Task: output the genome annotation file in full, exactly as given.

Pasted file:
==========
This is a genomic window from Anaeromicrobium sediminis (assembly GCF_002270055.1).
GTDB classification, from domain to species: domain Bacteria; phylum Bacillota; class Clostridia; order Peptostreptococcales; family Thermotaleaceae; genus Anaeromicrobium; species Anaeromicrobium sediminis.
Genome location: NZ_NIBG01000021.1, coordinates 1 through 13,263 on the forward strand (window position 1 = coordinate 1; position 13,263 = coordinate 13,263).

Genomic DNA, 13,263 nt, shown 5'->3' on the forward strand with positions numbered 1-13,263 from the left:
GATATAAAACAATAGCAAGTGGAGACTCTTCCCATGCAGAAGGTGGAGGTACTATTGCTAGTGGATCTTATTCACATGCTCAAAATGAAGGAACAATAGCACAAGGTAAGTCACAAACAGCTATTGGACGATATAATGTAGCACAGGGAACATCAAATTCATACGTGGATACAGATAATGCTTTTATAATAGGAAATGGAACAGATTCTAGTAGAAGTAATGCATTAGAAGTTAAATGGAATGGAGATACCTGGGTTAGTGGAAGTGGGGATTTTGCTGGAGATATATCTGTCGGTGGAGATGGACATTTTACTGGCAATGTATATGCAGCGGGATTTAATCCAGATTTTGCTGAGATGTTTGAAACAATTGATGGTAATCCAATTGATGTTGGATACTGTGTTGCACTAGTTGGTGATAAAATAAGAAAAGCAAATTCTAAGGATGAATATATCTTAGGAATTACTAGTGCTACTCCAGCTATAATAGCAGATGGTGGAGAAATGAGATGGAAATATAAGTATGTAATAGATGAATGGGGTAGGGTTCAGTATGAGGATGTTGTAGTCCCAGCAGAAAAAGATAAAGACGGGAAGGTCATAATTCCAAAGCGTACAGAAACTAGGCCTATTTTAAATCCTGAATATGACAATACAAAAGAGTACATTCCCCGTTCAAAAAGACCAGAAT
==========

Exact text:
This is a genomic window from Anaeromicrobium sediminis (assembly GCF_002270055.1).
GTDB classification, from domain to species: domain Bacteria; phylum Bacillota; class Clostridia; order Peptostreptococcales; family Thermotaleaceae; genus Anaeromicrobium; species Anaeromicrobium sediminis.
Genome location: NZ_NIBG01000021.1, coordinates 1 through 13,263 on the forward strand (window position 1 = coordinate 1; position 13,263 = coordinate 13,263).

Genomic DNA, 13,263 nt, shown 5'->3' on the forward strand with positions numbered 1-13,263 from the left:
GATATAAAACAATAGCAAGTGGAGACTCTTCCCATGCAGAAGGTGGAGGTACTATTGCTAGTGGATCTTATTCACATGCTCAAAATGAAGGAACAATAGCACAAGGTAAGTCACAAACAGCTATTGGACGATATAATGTAGCACAGGGAACATCAAATTCATACGTGGATACAGATAATGCTTTTATAATAGGAAATGGAACAGATTCTAGTAGAAGTAATGCATTAGAAGTTAAATGGAATGGAGATACCTGGGTTAGTGGAAGTGGGGATTTTGCTGGAGATATATCTGTCGGTGGAGATGGACATTTTACTGGCAATGTATATGCAGCGGGATTTAATCCAGATTTTGCTGAGATGTTTGAAACAATTGATGGTAATCCAATTGATGTTGGATACTGTGTTGCACTAGTTGGTGATAAAATAAGAAAAGCAAATTCTAAGGATGAATATATCTTAGGAATTACTAGTGCTACTCCAGCTATAATAGCAGATGGTGGAGAAATGAGATGGAAATATAAGTATGTAATAGATGAATGGGGTAGGGTTCAGTATGAGGATGTTGTAGTCCCAGCAGAAAAAGATAAAGACGGGAAGGTCATAATTCCAAAGCGTACAGAAACTAGGCCTATTTTAAATCCTGAATATGACAATACAAAAGAGTACATTCCCCGTTCAAAAAGACCAGAAT